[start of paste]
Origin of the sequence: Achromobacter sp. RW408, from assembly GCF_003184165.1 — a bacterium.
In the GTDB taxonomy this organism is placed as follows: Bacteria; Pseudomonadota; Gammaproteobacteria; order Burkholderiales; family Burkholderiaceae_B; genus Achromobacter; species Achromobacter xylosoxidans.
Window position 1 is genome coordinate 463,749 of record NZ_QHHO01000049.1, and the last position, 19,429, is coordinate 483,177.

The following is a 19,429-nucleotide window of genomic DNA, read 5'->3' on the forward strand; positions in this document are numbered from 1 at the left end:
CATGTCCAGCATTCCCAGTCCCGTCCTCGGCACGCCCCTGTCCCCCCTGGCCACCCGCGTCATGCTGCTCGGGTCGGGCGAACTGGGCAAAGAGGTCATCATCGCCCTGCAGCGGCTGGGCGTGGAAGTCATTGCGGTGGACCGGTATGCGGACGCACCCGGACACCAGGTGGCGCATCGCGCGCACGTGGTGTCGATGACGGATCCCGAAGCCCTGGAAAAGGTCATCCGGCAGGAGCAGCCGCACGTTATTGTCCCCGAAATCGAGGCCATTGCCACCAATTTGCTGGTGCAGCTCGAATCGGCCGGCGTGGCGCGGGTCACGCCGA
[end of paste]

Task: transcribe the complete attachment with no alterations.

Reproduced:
Origin of the sequence: Achromobacter sp. RW408, from assembly GCF_003184165.1 — a bacterium.
In the GTDB taxonomy this organism is placed as follows: Bacteria; Pseudomonadota; Gammaproteobacteria; order Burkholderiales; family Burkholderiaceae_B; genus Achromobacter; species Achromobacter xylosoxidans.
Window position 1 is genome coordinate 463,749 of record NZ_QHHO01000049.1, and the last position, 19,429, is coordinate 483,177.

The following is a 19,429-nucleotide window of genomic DNA, read 5'->3' on the forward strand; positions in this document are numbered from 1 at the left end:
CATGTCCAGCATTCCCAGTCCCGTCCTCGGCACGCCCCTGTCCCCCCTGGCCACCCGCGTCATGCTGCTCGGGTCGGGCGAACTGGGCAAAGAGGTCATCATCGCCCTGCAGCGGCTGGGCGTGGAAGTCATTGCGGTGGACCGGTATGCGGACGCACCCGGACACCAGGTGGCGCATCGCGCGCACGTGGTGTCGATGACGGATCCCGAAGCCCTGGAAAAGGTCATCCGGCAGGAGCAGCCGCACGTTATTGTCCCCGAAATCGAGGCCATTGCCACCAATTTGCTGGTGCAGCTCGAATCGGCCGGCGTGGCGCGGGTCACGCCGA